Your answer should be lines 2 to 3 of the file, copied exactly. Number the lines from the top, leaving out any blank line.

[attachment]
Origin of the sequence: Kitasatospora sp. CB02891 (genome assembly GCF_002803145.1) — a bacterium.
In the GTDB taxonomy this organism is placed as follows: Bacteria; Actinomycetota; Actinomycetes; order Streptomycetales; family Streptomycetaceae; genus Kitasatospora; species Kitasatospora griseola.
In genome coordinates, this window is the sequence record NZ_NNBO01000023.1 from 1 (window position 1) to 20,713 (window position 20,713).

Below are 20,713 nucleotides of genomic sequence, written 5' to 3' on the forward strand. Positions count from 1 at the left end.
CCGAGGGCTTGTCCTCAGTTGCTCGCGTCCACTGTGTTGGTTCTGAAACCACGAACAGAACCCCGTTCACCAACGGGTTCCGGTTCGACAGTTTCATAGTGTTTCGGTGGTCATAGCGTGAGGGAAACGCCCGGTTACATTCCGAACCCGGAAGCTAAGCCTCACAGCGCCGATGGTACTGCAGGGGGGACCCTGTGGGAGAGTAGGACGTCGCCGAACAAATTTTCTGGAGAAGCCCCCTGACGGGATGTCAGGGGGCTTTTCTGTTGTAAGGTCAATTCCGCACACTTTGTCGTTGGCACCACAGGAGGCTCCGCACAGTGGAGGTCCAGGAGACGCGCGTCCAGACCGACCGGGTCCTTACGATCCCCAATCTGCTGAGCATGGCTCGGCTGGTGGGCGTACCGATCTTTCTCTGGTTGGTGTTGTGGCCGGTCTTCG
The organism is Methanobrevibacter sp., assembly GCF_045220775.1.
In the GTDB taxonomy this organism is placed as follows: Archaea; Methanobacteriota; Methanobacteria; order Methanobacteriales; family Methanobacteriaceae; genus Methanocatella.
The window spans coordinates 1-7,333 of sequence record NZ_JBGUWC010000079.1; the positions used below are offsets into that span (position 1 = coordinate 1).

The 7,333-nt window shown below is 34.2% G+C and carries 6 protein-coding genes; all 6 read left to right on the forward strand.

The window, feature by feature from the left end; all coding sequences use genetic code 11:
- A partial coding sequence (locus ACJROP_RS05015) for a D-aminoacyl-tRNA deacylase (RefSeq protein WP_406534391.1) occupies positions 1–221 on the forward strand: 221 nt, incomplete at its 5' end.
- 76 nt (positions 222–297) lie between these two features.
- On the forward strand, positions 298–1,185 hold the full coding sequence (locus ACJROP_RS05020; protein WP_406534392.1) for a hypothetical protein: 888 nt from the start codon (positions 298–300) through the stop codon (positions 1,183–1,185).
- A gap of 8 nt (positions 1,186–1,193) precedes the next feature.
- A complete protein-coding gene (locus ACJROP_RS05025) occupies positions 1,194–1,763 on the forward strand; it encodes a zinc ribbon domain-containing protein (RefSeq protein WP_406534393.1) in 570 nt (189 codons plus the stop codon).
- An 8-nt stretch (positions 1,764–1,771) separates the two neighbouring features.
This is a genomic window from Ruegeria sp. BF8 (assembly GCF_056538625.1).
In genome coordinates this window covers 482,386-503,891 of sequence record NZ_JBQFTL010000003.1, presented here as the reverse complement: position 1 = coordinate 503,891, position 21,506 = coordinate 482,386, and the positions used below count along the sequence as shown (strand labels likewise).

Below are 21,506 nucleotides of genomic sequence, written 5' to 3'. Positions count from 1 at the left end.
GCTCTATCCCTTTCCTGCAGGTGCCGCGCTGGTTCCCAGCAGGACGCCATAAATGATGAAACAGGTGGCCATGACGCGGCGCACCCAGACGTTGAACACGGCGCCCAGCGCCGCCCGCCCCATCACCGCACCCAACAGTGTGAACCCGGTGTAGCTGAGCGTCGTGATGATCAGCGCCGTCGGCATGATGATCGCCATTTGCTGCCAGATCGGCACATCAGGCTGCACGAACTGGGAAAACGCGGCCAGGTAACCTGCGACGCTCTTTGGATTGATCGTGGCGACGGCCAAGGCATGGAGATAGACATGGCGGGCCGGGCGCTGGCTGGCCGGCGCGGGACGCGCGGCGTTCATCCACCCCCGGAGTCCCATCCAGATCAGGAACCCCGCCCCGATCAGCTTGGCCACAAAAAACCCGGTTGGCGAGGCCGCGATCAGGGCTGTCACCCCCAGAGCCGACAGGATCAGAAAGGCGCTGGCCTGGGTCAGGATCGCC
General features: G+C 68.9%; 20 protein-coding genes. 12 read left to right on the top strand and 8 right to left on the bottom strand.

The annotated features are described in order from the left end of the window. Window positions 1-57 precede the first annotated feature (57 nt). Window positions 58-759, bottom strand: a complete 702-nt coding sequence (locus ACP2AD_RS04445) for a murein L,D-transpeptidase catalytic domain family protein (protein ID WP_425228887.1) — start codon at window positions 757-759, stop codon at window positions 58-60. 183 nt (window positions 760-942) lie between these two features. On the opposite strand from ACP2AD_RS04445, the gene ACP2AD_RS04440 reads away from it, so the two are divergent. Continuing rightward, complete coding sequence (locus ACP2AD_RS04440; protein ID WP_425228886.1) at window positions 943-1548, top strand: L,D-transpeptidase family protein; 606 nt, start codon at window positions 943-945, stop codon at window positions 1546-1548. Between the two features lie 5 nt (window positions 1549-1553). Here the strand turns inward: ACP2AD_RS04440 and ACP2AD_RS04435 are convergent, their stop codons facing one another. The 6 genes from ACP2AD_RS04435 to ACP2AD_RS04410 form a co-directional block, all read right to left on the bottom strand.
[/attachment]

In the GTDB taxonomy this organism is placed as follows: Bacteria; Actinomycetota; Actinomycetes; order Streptomycetales; family Streptomycetaceae; genus Kitasatospora; species Kitasatospora griseola.
In genome coordinates, this window is the sequence record NZ_NNBO01000023.1 from 1 (window position 1) to 20,713 (window position 20,713).